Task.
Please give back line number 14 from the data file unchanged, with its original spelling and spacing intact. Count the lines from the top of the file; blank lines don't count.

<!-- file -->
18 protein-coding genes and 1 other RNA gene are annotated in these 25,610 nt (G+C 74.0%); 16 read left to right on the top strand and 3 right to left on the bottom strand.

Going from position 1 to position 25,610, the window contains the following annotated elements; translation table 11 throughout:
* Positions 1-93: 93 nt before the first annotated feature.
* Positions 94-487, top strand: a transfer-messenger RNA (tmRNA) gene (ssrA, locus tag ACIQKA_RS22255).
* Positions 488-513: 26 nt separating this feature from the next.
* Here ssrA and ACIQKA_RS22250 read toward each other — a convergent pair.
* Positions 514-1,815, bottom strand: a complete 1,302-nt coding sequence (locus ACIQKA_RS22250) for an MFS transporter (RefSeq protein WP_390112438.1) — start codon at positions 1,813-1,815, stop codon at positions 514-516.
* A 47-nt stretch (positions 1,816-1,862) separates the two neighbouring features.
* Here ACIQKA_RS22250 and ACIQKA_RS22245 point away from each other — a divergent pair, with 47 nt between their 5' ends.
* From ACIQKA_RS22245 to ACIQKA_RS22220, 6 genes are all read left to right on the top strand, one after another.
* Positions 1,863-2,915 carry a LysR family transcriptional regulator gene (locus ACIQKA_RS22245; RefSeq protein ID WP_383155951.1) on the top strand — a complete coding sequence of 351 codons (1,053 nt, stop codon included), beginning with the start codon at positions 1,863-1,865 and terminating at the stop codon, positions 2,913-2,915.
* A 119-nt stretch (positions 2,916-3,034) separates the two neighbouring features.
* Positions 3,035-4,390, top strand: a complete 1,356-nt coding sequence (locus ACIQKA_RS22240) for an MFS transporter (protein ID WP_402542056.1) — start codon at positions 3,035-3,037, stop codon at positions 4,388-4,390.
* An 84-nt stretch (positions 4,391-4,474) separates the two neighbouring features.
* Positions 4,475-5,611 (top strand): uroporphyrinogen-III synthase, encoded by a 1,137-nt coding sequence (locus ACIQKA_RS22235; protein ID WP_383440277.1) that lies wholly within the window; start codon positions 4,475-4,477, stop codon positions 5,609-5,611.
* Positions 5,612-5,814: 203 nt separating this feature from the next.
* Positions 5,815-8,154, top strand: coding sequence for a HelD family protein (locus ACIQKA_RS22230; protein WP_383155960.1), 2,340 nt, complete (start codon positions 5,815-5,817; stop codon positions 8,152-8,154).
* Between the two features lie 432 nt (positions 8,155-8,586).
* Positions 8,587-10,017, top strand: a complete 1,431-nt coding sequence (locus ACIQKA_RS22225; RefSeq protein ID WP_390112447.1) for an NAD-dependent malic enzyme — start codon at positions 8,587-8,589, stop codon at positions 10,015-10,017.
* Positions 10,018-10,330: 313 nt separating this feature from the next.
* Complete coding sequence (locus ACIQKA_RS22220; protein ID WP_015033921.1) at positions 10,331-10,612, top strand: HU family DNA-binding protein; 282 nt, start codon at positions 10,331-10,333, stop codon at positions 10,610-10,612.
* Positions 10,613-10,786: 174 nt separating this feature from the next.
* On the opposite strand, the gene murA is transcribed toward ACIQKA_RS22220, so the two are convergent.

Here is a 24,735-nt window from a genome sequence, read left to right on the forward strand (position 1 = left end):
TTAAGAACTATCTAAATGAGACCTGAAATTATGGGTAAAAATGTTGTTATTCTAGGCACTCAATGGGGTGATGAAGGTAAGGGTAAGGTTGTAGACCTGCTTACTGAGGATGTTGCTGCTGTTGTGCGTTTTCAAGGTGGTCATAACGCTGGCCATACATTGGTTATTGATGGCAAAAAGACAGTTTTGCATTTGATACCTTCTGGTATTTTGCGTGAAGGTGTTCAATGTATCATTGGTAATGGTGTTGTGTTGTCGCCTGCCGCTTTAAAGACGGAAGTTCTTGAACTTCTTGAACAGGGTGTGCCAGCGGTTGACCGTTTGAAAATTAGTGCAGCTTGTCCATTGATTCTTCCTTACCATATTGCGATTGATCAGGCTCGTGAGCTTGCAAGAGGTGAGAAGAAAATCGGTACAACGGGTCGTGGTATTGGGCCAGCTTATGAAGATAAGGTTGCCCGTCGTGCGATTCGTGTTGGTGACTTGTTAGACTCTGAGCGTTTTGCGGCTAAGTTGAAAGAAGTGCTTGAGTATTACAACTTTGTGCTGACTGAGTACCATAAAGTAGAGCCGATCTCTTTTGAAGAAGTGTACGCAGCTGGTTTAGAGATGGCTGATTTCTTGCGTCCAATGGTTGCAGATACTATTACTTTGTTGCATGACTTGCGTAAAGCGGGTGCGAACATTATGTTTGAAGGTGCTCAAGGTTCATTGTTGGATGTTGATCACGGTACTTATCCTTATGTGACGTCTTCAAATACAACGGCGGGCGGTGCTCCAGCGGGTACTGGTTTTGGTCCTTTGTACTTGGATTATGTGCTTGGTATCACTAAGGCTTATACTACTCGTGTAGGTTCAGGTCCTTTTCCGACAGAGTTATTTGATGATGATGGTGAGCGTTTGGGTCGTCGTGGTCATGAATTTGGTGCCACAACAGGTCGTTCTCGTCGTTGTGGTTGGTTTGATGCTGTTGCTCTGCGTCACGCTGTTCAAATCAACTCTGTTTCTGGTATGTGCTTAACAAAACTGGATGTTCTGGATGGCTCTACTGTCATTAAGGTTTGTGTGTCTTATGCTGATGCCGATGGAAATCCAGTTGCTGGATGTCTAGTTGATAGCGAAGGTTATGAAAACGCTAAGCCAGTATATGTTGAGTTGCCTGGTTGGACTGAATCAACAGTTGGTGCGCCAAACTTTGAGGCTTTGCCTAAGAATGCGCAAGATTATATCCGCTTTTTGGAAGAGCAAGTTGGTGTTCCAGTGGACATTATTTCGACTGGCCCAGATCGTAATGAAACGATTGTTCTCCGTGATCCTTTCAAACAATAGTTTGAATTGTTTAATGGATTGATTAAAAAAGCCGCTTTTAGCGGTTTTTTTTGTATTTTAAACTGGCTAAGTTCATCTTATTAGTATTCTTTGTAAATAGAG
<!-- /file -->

* An 84-nt stretch (positions 4,391-4,474) separates the two neighbouring features.